The General Education Development test, more commonly known by the acronym GED® test, or colloquially as “the GED,” consists of a set of four standardized tests.
These subtests are in the four subject areas of Math (Mathematical Reasoning), Literacy (Reasoning through Language Arts), Science, and Social studies. Passing the tests certifies that the test taker has demonstrated American or Canadian academic skills at the high school graduation level.
Since early 2014, there are two alternative testing methods available in the U.S., the TASC, and the HiSET. Whereas the GED test is only offered on a computer are the HiSET and the TASC offered in both a paper-based and a computer-based format. TASC and HiSET come with five tests as their Literacy section has one test on reading, and one on writing. And here you can read also about GED courses.
The tests are administered at designated locations that are certified as Official GED-HiSET-TASC Testing Centers. These testing sites are found in a variety of locations, including community colleges and public schools, as well as other educational centers. Every center must offer the tests in a controlled environment with supervision, to ensure the security of test administration. The tests must be taken on a computer or on paper (not the GED which is totally computerized), but the test taker must physically travel to the testing center and take the tests in person.
The standards for eligibility to take the tests vary based on where the test is being taken. The tests can only be taken if the taker is not enrolled in high school, has not graduated from high school, and is older than 16 years of age. However, there are additional regional requirements which vary by state or province. States in the U.S. impose substantially variant standards regarding eligibility, and many states require the test taker to be 17 years of age or older. Some states allow students to take the tests prior to turning 17, but often require parental approval. It is often required that test takers be residents of the state or province they are taking the tests in.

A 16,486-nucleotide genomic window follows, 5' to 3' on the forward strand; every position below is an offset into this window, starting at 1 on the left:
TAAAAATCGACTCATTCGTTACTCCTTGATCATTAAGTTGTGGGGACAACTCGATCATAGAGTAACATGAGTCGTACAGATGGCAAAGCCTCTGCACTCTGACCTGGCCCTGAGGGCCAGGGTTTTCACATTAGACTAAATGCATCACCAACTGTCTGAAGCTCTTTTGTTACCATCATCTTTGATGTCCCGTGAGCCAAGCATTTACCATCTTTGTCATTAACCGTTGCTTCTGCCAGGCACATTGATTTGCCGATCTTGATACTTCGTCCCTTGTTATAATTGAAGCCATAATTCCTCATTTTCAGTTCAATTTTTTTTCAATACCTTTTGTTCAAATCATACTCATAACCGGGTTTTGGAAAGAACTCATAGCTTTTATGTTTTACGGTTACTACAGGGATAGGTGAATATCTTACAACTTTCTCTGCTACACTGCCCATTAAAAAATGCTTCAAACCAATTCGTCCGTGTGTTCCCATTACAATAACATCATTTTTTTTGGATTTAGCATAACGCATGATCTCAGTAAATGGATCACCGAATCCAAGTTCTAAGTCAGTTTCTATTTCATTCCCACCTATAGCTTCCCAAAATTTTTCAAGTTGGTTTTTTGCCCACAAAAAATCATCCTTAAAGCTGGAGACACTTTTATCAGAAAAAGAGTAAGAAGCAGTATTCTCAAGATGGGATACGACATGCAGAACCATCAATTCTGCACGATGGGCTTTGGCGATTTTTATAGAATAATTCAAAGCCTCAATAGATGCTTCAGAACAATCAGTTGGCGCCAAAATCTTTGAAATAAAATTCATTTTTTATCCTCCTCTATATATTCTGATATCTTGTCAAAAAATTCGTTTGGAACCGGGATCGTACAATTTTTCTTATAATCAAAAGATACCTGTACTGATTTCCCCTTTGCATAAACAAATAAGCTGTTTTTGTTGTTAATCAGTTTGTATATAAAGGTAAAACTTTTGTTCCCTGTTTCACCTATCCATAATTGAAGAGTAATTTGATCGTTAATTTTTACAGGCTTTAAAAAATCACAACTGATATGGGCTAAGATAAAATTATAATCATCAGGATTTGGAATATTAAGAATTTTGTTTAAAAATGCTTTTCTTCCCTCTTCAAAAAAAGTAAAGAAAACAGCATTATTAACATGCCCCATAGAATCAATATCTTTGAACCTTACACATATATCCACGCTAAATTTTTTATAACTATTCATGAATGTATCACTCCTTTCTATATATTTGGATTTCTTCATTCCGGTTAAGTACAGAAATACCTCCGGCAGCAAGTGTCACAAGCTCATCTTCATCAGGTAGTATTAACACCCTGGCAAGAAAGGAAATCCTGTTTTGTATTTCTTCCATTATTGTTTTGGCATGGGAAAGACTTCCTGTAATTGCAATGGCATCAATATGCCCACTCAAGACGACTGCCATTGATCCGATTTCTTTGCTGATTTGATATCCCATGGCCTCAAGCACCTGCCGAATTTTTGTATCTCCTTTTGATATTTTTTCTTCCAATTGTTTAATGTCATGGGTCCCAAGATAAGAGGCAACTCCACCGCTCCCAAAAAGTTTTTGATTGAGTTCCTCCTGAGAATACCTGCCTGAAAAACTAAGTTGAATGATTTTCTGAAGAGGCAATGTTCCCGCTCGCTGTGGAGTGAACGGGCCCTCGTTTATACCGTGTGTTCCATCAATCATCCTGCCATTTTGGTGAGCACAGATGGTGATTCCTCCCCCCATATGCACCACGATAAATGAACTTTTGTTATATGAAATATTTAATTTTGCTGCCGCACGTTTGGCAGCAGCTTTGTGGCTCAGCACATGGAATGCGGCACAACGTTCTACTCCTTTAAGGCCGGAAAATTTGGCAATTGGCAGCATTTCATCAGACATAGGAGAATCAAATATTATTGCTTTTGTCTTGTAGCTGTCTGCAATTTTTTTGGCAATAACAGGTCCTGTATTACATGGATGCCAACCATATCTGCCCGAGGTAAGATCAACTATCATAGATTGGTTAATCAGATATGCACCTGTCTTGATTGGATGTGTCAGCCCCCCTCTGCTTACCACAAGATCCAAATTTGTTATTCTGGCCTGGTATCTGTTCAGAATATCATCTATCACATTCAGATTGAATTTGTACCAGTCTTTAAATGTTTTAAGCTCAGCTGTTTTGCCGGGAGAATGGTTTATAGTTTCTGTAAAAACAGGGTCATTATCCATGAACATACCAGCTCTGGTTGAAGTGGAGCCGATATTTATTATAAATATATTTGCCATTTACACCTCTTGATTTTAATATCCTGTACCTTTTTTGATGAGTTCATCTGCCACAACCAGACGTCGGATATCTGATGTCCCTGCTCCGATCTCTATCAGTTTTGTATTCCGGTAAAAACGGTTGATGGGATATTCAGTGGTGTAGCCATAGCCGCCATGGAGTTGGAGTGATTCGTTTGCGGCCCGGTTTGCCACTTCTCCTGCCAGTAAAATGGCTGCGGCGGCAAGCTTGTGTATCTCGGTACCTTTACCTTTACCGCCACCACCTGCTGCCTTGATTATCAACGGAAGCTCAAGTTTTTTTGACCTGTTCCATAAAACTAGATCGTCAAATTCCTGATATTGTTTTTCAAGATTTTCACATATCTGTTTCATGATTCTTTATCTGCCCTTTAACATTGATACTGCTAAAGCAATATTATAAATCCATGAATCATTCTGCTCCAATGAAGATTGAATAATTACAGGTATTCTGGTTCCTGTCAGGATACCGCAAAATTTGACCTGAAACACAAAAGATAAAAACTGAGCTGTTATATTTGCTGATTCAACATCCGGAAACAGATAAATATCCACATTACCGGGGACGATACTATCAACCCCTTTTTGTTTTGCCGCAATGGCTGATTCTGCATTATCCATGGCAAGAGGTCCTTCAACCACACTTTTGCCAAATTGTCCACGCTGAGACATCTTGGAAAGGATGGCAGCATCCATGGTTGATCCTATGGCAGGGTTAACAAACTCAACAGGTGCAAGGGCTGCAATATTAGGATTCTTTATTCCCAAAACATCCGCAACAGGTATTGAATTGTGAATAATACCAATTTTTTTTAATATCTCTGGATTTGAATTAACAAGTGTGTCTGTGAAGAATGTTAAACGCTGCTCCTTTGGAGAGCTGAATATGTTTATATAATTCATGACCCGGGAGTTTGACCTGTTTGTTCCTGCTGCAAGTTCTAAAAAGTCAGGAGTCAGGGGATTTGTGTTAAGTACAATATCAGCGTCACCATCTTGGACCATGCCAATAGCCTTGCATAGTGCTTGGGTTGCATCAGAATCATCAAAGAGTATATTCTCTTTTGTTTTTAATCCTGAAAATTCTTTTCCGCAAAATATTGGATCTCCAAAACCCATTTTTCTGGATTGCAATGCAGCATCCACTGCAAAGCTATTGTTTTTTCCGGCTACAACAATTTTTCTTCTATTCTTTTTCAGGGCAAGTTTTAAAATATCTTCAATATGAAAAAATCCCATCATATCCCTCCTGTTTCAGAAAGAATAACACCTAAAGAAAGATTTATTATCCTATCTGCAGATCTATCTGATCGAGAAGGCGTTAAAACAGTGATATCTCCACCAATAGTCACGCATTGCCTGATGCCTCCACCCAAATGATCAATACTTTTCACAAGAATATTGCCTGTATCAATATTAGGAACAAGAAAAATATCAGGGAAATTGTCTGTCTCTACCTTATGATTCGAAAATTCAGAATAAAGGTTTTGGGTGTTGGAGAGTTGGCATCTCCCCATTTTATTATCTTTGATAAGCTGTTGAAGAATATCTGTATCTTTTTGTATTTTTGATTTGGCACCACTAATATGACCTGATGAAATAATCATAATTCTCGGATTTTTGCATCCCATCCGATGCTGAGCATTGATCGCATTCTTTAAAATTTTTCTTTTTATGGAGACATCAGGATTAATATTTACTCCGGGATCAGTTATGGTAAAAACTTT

A standard cost for administration of the GED test is charged to testing centers, and this cost is $120 for the complete set of four tests. A standard portion of this is also allotted to pay the testing centers for test administration; this portion does not vary by region. However, the actual cost to the test taker varies by region, based on what portion of the test the government of that state or province subsidizes (if any). The price to take the tests can be as low as $45 (Maryland), or the full $120.
There are also states where the cost of the GED test is higher (e.g. $140 in California, $160 in Georgia). In addition to public subsidies to reduce the cost of the tests, private scholarships are also readily available to help subsidize the cost of taking the tests. The four tests are independent modules, meaning test takers can take one test at a time, and test results are valid for two years. The HiSET and TASC are not “modular” and are cheaper than the GED test.
Chestang, Nicole M. “Pricing for the New GED Test (2014).” (n.d.): n. pag. GED Testing Service, 11 May 2012. Web. 7 Mar. 2016. <http:/www.gedtestingservice.com/uploads/files/8696ab2276b3cfe871a43f59f1ebe568.pdf>.
Mitchell, Robert, and Jeri W. Bayer. McGraw-Hill’s GED. New York: McGraw-Hill, 2003. Print.
Rockowitz, Murray Et. Al. GED High School Equivalence Exam 2007. New York: Barron’s, 2004.